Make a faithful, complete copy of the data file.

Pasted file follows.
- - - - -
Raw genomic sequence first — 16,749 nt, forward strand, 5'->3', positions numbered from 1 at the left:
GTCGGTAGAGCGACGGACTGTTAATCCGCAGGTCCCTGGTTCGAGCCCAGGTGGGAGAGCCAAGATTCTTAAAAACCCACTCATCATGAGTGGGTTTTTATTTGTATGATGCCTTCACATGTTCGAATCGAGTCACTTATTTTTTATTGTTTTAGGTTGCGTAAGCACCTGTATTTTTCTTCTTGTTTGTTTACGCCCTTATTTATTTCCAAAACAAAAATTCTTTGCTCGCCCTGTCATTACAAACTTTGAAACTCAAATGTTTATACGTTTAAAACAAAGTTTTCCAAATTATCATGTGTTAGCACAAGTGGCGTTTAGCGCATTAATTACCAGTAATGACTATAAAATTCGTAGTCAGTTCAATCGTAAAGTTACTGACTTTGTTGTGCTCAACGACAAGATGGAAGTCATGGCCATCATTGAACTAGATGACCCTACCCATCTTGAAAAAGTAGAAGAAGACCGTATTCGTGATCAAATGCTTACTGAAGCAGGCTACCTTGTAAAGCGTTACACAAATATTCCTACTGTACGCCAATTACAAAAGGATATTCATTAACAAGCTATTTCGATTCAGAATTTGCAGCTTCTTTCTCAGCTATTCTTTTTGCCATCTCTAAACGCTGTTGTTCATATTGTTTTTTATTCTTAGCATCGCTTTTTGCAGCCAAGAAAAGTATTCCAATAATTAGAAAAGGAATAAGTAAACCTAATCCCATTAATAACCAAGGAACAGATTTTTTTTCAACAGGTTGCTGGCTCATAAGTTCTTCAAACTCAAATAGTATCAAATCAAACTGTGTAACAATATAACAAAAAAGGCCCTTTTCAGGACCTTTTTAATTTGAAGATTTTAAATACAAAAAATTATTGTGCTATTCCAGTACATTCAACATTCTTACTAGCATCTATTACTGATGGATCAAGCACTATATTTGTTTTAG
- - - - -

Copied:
Raw genomic sequence first — 16,749 nt, forward strand, 5'->3', positions numbered from 1 at the left:
GTCGGTAGAGCGACGGACTGTTAATCCGCAGGTCCCTGGTTCGAGCCCAGGTGGGAGAGCCAAGATTCTTAAAAACCCACTCATCATGAGTGGGTTTTTATTTGTATGATGCCTTCACATGTTCGAATCGAGTCACTTATTTTTTATTGTTTTAGGTTGCGTAAGCACCTGTATTTTTCTTCTTGTTTGTTTACGCCCTTATTTATTTCCAAAACAAAAATTCTTTGCTCGCCCTGTCATTACAAACTTTGAAACTCAAATGTTTATACGTTTAAAACAAAGTTTTCCAAATTATCATGTGTTAGCACAAGTGGCGTTTAGCGCATTAATTACCAGTAATGACTATAAAATTCGTAGTCAGTTCAATCGTAAAGTTACTGACTTTGTTGTGCTCAACGACAAGATGGAAGTCATGGCCATCATTGAACTAGATGACCCTACCCATCTTGAAAAAGTAGAAGAAGACCGTATTCGTGATCAAATGCTTACTGAAGCAGGCTACCTTGTAAAGCGTTACACAAATATTCCTACTGTACGCCAATTACAAAAGGATATTCATTAACAAGCTATTTCGATTCAGAATTTGCAGCTTCTTTCTCAGCTATTCTTTTTGCCATCTCTAAACGCTGTTGTTCATATTGTTTTTTATTCTTAGCATCGCTTTTTGCAGCCAAGAAAAGTATTCCAATAATTAGAAAAGGAATAAGTAAACCTAATCCCATTAATAACCAAGGAACAGATTTTTTTTCAACAGGTTGCTGGCTCATAAGTTCTTCAAACTCAAATAGTATCAAATCAAACTGTGTAACAATATAACAAAAAAGGCCCTTTTCAGGACCTTTTTAATTTGAAGATTTTAAATACAAAAAATTATTGTGCTATTCCAGTACATTCAACATTCTTACTAGCATCTATTACTGATGGATCAAGCACTATATTTGTTTTAG